How to Solve Problems and Make Decisions


Posted by Jill Whalen | Posted in Psychology, Thought | Posted on 01-11-2017

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Problem Solving[Jill’s Note: If you prefer to listen rather than read, please scroll to the bottom of this post for the audio version.]

About a month ago a colleague was telling me about her business friend who picks up potential clients everywhere she goes. She seems to have perfected the art of meeting random people, telling them what she does for a living, and eventually signing them on as clients.

This peaked my curiosity as I’ve been struggling for what to say when people ask what I do. Often  I revert back to telling them about my old SEO career and how I’m now retired. Then I mumble something about what I’m up to these days. But overall, I haven’t felt very clear about it.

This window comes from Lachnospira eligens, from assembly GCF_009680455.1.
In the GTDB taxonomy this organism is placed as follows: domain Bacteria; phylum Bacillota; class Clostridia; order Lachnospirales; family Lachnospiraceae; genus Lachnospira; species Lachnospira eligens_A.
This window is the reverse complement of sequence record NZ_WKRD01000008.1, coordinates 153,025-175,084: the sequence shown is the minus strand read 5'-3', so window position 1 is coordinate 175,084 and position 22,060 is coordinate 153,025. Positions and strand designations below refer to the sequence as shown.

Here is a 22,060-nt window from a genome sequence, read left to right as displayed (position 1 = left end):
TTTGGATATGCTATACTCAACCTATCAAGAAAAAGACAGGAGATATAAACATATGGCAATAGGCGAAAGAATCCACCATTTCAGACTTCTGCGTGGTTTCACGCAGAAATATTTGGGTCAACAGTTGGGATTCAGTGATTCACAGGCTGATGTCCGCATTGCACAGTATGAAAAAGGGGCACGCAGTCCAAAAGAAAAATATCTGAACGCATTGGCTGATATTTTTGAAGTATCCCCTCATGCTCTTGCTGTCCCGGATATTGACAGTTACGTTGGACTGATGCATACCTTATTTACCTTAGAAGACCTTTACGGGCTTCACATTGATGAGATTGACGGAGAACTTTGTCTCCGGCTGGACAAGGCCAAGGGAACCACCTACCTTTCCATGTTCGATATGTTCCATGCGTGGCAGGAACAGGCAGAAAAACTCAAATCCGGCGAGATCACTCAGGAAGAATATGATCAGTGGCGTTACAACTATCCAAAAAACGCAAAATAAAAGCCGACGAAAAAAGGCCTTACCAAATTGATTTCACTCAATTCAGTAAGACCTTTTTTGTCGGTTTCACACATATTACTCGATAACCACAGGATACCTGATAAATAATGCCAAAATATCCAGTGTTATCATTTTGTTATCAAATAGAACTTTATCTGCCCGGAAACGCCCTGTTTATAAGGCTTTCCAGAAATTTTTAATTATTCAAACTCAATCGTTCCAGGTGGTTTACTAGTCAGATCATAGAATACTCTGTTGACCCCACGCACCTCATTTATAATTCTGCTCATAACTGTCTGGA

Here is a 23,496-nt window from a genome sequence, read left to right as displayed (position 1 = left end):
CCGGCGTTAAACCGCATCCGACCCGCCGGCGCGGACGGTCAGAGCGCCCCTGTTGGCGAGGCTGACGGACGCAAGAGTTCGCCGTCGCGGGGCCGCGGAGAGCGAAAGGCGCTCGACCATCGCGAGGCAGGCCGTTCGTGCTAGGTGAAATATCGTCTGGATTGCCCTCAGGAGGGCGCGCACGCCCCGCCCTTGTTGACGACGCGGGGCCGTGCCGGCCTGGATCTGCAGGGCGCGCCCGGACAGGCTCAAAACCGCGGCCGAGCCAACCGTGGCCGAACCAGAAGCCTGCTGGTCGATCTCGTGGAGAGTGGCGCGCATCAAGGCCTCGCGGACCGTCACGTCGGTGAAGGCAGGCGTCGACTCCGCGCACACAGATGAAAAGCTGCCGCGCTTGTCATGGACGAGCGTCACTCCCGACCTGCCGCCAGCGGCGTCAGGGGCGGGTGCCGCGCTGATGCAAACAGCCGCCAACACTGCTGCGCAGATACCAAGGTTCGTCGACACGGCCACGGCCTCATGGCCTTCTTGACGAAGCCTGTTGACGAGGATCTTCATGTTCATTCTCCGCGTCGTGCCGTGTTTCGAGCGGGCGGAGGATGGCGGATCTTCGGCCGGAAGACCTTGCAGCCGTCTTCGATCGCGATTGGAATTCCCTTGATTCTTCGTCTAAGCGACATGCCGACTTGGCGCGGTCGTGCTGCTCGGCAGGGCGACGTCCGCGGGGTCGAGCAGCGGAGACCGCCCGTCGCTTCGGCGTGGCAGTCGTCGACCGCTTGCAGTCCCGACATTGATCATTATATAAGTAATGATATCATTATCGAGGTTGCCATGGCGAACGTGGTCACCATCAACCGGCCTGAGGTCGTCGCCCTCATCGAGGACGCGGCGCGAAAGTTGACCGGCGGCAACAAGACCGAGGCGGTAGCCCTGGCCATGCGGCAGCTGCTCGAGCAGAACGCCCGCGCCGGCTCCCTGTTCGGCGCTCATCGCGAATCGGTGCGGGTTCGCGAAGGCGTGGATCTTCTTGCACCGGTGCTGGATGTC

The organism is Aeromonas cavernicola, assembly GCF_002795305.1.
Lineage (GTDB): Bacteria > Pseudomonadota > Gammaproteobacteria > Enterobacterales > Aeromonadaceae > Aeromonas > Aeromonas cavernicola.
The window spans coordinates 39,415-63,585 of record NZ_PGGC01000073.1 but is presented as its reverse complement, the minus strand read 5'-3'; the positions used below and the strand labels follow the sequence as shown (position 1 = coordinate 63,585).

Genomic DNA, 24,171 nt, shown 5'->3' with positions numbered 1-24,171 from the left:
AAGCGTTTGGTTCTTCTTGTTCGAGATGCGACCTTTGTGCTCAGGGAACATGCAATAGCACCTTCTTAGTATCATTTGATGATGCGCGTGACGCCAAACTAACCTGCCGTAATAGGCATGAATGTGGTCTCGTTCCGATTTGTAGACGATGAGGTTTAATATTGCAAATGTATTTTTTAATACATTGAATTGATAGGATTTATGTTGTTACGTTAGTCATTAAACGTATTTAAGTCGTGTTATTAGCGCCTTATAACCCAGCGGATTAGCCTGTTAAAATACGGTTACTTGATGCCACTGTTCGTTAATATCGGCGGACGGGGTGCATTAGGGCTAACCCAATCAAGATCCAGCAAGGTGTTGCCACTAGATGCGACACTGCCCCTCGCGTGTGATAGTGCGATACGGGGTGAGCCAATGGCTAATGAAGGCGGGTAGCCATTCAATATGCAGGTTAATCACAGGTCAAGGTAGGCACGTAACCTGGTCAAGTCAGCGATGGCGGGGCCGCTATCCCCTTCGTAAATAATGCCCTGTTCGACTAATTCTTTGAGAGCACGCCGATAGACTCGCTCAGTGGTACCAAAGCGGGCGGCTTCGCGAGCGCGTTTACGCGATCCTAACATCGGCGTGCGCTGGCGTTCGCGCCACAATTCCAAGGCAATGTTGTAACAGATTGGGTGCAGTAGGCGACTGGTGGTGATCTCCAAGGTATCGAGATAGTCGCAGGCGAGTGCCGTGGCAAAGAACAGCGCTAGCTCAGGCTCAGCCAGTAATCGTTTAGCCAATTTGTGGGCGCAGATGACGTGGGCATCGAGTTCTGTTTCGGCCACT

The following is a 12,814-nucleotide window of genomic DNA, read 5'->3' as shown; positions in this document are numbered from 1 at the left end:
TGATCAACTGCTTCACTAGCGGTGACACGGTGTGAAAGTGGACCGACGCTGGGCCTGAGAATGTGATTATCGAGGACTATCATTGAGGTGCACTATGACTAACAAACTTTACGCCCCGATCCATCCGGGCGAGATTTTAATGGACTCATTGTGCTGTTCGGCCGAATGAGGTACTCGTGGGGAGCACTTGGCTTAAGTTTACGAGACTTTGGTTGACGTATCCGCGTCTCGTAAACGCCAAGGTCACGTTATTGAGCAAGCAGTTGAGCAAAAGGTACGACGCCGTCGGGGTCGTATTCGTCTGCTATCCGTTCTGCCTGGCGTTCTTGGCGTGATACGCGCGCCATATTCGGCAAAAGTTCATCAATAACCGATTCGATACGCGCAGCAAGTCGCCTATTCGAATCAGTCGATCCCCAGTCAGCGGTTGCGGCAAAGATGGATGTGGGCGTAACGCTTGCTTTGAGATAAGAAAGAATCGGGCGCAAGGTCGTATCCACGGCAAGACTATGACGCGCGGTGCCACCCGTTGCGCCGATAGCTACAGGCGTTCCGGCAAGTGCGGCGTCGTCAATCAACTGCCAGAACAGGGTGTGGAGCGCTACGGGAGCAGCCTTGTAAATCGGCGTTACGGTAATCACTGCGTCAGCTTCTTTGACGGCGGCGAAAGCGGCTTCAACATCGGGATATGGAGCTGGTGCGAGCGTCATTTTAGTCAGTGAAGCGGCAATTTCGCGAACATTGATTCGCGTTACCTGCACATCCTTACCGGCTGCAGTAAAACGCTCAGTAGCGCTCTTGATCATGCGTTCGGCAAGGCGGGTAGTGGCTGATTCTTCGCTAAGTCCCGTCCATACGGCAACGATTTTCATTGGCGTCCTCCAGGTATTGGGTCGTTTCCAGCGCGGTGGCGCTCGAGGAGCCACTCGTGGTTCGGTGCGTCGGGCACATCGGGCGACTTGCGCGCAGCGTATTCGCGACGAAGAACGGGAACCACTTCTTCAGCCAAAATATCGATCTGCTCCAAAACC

So I started thinking about what might be a good “elevator pitch” for the work I do now. As I pondered this a bit, it suddenly hit me:

I help people solve problems.

Succinct and to the point. Plus it seems like a good conversation starter. Surely the next question someone might ask is, “Really? How do you do that?”

To which I might say:

“Most people try to solve their problems from the thinking that created the difficulty in the first place. What I do is help them get in touch with their own wisdom, which is where we get our creative new ideas from.”

While that sounded great and true to me in theory, I realized at that point I hadn’t actually solved anyone’s specific problems yet. I knew if I were to be able to confidently tell others that I help people solve problems, I needed to put it to the test.

So I did what every 21st century woman does and posted to Facebook! I said that I was looking for 5 people who had some sort of problem they were having trouble solving. The response was great. So far I’ve chatted with 17 people, and have a few more video calls scheduled.

My goal was to simply do my best to point people to their own problem-solving wisdom.

Here’s how it played out:

Some of the “problems” were actually decisions.